I could've sworn I had this card already -- I thought my 2020 Topps base needs were long extinct, because only inserts remained on my want lists. So you can imagine my surprise when I opened one of my Dodgers binders recently, saw the Opening Day version of this Bellinger...without the standard Flagship card next to it. Oh, the horror! I flipped through page after page, thinking there had been some mistake. But the truth soon became clear: I didn't have it.
A few clicks later, though, and the gremlins had been defeated once again.
Online card shopping makes player collecting a whole lot easier -- I've never seen a specific "Kenny Lofton" section in a card show dime box or anything.
Mini-collecting, on the other hand, is a bit tougher in the digital world, but it can be done.
Card Barrel doesn't have the randomness I enjoy out of other Internet sites, but I did manage to find an excellent '78 Burger King JR Richard I needed, which looks a whole lot brighter next to the raggedy regular '78 Topps Richard I've owned since I was a kid.
If you've collected long enough, I'm sure you've had the HOW DO I NOT ALREADY HAVE THIS CARD?! feeling many times over.
Happens to me regularly. Fernando Valenzuela is one of my top player collections, but somehow that regular ol' '86 Topps Record Breaker card slipped by me this whole time. Into the Card Barrel cart it went, discreetly mixed in with a few other scattered needs, without anyone being the wiser.
Well...until now, anyways.
A weird paradox of card collecting: overproduction-era stuff is so common that I almost never see it at card shows.
Granted, I can't imagine people would flock to a table filled with 1990 Donruss, but I honestly wouldn't mind digging through an entire dime box of 1993 Upper Deck or something -- because apparently I still need a few cards from a set I thought I'd already seen ten times over.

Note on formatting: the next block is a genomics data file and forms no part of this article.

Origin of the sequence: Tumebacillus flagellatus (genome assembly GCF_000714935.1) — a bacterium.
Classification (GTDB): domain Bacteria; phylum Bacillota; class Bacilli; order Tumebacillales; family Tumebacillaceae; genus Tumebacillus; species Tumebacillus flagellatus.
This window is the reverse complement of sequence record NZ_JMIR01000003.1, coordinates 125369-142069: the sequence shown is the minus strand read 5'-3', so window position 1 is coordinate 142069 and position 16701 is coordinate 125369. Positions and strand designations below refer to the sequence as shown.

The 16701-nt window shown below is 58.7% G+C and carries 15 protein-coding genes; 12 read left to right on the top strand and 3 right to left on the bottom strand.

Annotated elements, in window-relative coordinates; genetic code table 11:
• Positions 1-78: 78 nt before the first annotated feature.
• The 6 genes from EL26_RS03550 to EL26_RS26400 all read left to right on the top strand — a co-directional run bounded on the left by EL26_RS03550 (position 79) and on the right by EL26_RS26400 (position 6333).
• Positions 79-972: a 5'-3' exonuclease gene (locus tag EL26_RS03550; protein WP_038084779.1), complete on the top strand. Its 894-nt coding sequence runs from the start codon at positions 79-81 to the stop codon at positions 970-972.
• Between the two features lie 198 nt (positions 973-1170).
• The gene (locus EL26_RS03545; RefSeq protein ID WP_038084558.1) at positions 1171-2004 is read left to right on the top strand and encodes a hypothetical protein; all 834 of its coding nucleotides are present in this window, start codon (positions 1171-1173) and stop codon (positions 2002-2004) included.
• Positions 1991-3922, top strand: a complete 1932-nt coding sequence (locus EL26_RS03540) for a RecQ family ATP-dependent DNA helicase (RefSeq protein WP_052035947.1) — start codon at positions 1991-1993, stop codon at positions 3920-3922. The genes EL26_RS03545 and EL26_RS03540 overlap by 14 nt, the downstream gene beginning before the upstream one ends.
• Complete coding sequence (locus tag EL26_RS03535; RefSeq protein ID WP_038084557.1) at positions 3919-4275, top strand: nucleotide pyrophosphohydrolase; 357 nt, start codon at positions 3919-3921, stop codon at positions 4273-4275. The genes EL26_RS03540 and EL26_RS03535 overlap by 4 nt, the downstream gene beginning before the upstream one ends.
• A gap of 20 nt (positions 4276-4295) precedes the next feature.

Here's a page from my Second Dime Box Frankenset -- Page 69, #s 613-621, to be exact.
But why am I showing this now, you ask?
Because up until this order arrived, it featured the lone open slot in my frankenset -- that dastardly #618.
But thanks to the simple trick of plugging the number "618" into a card database, and seeing if any frankenset-worthy cards showed up, the internet helped me accomplish something I've been wanting to say for a long time now: the Second Dime Box Frankenset is now complete!
Makes sense that this fun in-motion card from '93 Upper Deck would finish things off -- '93 UD is a photographic masterpiece, and probably the single largest contributor to my frankenset. I'll still upgrade/change cards as I see fit, of course, but I can sleep a little easier knowing all 666 frankenset slots are finally filled (although now I'm fighting the temptation to start a third frankenset). And okay, I might as well just say this, no matter how begrudgingly -- I have the Internet to thank for it.
I miss card shows as much as any collector would, but if nothing else, the pandemic months have shown be that online card shopping can be just as fun.